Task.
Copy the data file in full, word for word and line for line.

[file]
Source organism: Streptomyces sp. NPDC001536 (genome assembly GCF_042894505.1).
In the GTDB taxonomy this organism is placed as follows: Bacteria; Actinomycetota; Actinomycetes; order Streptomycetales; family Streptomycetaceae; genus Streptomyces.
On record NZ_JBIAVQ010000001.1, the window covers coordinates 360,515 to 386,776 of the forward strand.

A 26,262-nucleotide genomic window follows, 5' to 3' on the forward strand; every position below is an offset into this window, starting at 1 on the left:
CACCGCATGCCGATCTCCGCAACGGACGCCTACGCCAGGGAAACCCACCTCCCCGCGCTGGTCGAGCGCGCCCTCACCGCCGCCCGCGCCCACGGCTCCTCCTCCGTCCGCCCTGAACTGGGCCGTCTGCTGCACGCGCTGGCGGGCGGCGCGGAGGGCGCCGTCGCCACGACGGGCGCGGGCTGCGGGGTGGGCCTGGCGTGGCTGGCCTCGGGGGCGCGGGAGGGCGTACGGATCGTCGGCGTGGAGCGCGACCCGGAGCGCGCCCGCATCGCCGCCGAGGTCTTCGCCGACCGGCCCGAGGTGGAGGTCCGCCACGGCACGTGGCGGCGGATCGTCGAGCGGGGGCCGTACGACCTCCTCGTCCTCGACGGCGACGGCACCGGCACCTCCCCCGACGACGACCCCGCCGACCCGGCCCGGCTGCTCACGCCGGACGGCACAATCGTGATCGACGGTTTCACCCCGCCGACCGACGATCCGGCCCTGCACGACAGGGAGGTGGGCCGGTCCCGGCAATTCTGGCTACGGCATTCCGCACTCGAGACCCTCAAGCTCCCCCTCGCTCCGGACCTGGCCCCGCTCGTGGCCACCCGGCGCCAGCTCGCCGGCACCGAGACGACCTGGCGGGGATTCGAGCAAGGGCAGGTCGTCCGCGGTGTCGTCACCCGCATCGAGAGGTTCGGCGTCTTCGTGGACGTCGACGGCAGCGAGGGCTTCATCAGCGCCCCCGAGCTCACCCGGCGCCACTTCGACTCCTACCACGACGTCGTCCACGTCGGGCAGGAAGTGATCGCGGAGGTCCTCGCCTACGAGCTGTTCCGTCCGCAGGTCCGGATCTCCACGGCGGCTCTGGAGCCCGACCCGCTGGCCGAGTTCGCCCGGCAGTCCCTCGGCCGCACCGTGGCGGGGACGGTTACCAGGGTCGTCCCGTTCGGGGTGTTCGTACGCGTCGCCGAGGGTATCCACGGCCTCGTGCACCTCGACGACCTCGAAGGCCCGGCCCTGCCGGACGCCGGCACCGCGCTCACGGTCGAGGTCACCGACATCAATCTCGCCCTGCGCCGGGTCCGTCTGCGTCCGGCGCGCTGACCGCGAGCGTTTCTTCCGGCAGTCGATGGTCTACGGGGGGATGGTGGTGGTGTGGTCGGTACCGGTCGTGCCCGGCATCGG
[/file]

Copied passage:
Source organism: Streptomyces sp. NPDC001536 (genome assembly GCF_042894505.1).
In the GTDB taxonomy this organism is placed as follows: Bacteria; Actinomycetota; Actinomycetes; order Streptomycetales; family Streptomycetaceae; genus Streptomyces.
On record NZ_JBIAVQ010000001.1, the window covers coordinates 360,515 to 386,776 of the forward strand.

A 26,262-nucleotide genomic window follows, 5' to 3' on the forward strand; every position below is an offset into this window, starting at 1 on the left:
CACCGCATGCCGATCTCCGCAACGGACGCCTACGCCAGGGAAACCCACCTCCCCGCGCTGGTCGAGCGCGCCCTCACCGCCGCCCGCGCCCACGGCTCCTCCTCCGTCCGCCCTGAACTGGGCCGTCTGCTGCACGCGCTGGCGGGCGGCGCGGAGGGCGCCGTCGCCACGACGGGCGCGGGCTGCGGGGTGGGCCTGGCGTGGCTGGCCTCGGGGGCGCGGGAGGGCGTACGGATCGTCGGCGTGGAGCGCGACCCGGAGCGCGCCCGCATCGCCGCCGAGGTCTTCGCCGACCGGCCCGAGGTGGAGGTCCGCCACGGCACGTGGCGGCGGATCGTCGAGCGGGGGCCGTACGACCTCCTCGTCCTCGACGGCGACGGCACCGGCACCTCCCCCGACGACGACCCCGCCGACCCGGCCCGGCTGCTCACGCCGGACGGCACAATCGTGATCGACGGTTTCACCCCGCCGACCGACGATCCGGCCCTGCACGACAGGGAGGTGGGCCGGTCCCGGCAATTCTGGCTACGGCATTCCGCACTCGAGACCCTCAAGCTCCCCCTCGCTCCGGACCTGGCCCCGCTCGTGGCCACCCGGCGCCAGCTCGCCGGCACCGAGACGACCTGGCGGGGATTCGAGCAAGGGCAGGTCGTCCGCGGTGTCGTCACCCGCATCGAGAGGTTCGGCGTCTTCGTGGACGTCGACGGCAGCGAGGGCTTCATCAGCGCCCCCGAGCTCACCCGGCGCCACTTCGACTCCTACCACGACGTCGTCCACGTCGGGCAGGAAGTGATCGCGGAGGTCCTCGCCTACGAGCTGTTCCGTCCGCAGGTCCGGATCTCCACGGCGGCTCTGGAGCCCGACCCGCTGGCCGAGTTCGCCCGGCAGTCCCTCGGCCGCACCGTGGCGGGGACGGTTACCAGGGTCGTCCCGTTCGGGGTGTTCGTACGCGTCGCCGAGGGTATCCACGGCCTCGTGCACCTCGACGACCTCGAAGGCCCGGCCCTGCCGGACGCCGGCACCGCGCTCACGGTCGAGGTCACCGACATCAATCTCGCCCTGCGCCGGGTCCGTCTGCGTCCGGCGCGCTGACCGCGAGCGTTTCTTCCGGCAGTCGATGGTCTACGGGGGGATGGTGGTGGTGTGGTCGGTACCGGTCGTGCCCGGCATCGG